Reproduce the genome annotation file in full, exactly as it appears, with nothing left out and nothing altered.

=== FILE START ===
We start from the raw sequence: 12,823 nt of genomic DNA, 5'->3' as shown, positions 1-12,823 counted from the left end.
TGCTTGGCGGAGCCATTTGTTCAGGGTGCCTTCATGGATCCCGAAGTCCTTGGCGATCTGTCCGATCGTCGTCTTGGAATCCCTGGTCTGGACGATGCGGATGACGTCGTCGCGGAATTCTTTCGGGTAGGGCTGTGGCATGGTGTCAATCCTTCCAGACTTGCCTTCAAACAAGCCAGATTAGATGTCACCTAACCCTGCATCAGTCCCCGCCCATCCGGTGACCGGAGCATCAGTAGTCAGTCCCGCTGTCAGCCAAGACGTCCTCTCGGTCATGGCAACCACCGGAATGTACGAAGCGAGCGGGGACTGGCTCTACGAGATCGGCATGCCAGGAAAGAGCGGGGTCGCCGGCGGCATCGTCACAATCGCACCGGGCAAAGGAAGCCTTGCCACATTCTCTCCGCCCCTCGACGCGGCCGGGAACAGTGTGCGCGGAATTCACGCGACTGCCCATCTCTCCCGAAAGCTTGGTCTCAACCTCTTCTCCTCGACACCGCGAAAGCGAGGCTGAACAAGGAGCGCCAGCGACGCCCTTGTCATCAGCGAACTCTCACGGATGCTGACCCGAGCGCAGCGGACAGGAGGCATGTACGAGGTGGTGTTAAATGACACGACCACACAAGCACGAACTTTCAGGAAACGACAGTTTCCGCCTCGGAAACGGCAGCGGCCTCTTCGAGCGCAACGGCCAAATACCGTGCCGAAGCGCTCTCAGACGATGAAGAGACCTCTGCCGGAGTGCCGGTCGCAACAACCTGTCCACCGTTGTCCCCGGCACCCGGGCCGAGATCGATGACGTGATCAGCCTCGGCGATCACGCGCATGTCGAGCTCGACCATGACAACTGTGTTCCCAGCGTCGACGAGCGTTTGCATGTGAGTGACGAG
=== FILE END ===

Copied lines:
We start from the raw sequence: 12,823 nt of genomic DNA, 5'->3' as shown, positions 1-12,823 counted from the left end.
TGCTTGGCGGAGCCATTTGTTCAGGGTGCCTTCATGGATCCCGAAGTCCTTGGCGATCTGTCCGATCGTCGTCTTGGAATCCCTGGTCTGGACGATGCGGATGACGTCGTCGCGGAATTCTTTCGGGTAGGGCTGTGGCATGGTGTCAATCCTTCCAGACTTGCCTTCAAACAAGCCAGATTAGATGTCACCTAACCCTGCATCAGTCCCCGCCCATCCGGTGACCGGAGCATCAGTAGTCAGTCCCGCTGTCAGCCAAGACGTCCTCTCGGTCATGGCAACCACCGGAATGTACGAAGCGAGCGGGGACTGGCTCTACGAGATCGGCATGCCAGGAAAGAGCGGGGTCGCCGGCGGCATCGTCACAATCGCACCGGGCAAAGGAAGCCTTGCCACATTCTCTCCGCCCCTCGACGCGGCCGGGAACAGTGTGCGCGGAATTCACGCGACTGCCCATCTCTCCCGAAAGCTTGGTCTCAACCTCTTCTCCTCGACACCGCGAAAGCGAGGCTGAACAAGGAGCGCCAGCGACGCCCTTGTCATCAGCGAACTCTCACGGATGCTGACCCGAGCGCAGCGGACAGGAGGCATGTACGAGGTGGTGTTAAATGACACGACCACACAAGCACGAACTTTCAGGAAACGACAGTTTCCGCCTCGGAAACGGCAGCGGCCTCTTCGAGCGCAACGGCCAAATACCGTGCCGAAGCGCTCTCAGACGATGAAGAGACCTCTGCCGGAGTGCCGGTCGCAACAACCTGTCCACCGTTGTCCCCGGCACCCGGGCCGAGATCGATGACGTGATCAGCCTCGGCGATCACGCGCATGTCGAGCTCGACCATGACAACTGTGTTCCCAGCGTCGACGAGCGTTTGCATGTGAGTGACGAG